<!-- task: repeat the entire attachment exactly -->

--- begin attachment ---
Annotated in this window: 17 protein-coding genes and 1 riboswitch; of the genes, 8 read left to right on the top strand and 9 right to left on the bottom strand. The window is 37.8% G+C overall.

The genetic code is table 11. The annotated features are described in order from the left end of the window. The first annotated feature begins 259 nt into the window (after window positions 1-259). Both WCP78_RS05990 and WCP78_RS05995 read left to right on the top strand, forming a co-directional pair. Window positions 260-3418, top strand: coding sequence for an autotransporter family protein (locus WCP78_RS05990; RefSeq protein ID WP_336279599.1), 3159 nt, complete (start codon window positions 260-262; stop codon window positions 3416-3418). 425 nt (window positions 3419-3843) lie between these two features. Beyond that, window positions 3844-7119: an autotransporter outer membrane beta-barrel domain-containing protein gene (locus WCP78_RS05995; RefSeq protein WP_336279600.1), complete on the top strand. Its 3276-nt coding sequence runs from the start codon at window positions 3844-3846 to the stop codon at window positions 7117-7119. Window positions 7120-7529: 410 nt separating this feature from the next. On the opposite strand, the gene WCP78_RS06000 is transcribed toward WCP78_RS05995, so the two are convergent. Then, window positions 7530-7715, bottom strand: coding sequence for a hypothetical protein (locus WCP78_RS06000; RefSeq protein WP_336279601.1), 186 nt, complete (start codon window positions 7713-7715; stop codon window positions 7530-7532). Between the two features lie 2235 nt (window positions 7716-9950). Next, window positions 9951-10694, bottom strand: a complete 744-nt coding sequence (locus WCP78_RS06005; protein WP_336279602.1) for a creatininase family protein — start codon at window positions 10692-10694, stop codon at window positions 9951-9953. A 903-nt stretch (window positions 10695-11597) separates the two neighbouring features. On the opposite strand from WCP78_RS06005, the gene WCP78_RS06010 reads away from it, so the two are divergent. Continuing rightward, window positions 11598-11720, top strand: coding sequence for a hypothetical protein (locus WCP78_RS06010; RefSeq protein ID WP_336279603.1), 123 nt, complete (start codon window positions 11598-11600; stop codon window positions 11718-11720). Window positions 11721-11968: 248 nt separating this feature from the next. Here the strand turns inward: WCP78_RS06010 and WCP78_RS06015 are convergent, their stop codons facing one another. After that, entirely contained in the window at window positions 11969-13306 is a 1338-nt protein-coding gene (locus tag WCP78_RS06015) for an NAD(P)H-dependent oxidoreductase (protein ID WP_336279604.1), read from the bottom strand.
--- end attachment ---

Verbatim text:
Annotated in this window: 17 protein-coding genes and 1 riboswitch; of the genes, 8 read left to right on the top strand and 9 right to left on the bottom strand. The window is 37.8% G+C overall.

The genetic code is table 11. The annotated features are described in order from the left end of the window. The first annotated feature begins 259 nt into the window (after window positions 1-259). Both WCP78_RS05990 and WCP78_RS05995 read left to right on the top strand, forming a co-directional pair. Window positions 260-3418, top strand: coding sequence for an autotransporter family protein (locus WCP78_RS05990; RefSeq protein ID WP_336279599.1), 3159 nt, complete (start codon window positions 260-262; stop codon window positions 3416-3418). 425 nt (window positions 3419-3843) lie between these two features. Beyond that, window positions 3844-7119: an autotransporter outer membrane beta-barrel domain-containing protein gene (locus WCP78_RS05995; RefSeq protein WP_336279600.1), complete on the top strand. Its 3276-nt coding sequence runs from the start codon at window positions 3844-3846 to the stop codon at window positions 7117-7119. Window positions 7120-7529: 410 nt separating this feature from the next. On the opposite strand, the gene WCP78_RS06000 is transcribed toward WCP78_RS05995, so the two are convergent. Then, window positions 7530-7715, bottom strand: coding sequence for a hypothetical protein (locus WCP78_RS06000; RefSeq protein WP_336279601.1), 186 nt, complete (start codon window positions 7713-7715; stop codon window positions 7530-7532). Between the two features lie 2235 nt (window positions 7716-9950). Next, window positions 9951-10694, bottom strand: a complete 744-nt coding sequence (locus WCP78_RS06005; protein WP_336279602.1) for a creatininase family protein — start codon at window positions 10692-10694, stop codon at window positions 9951-9953. A 903-nt stretch (window positions 10695-11597) separates the two neighbouring features. On the opposite strand from WCP78_RS06005, the gene WCP78_RS06010 reads away from it, so the two are divergent. Continuing rightward, window positions 11598-11720, top strand: coding sequence for a hypothetical protein (locus WCP78_RS06010; RefSeq protein ID WP_336279603.1), 123 nt, complete (start codon window positions 11598-11600; stop codon window positions 11718-11720). Window positions 11721-11968: 248 nt separating this feature from the next. Here the strand turns inward: WCP78_RS06010 and WCP78_RS06015 are convergent, their stop codons facing one another. After that, entirely contained in the window at window positions 11969-13306 is a 1338-nt protein-coding gene (locus tag WCP78_RS06015) for an NAD(P)H-dependent oxidoreductase (protein ID WP_336279604.1), read from the bottom strand.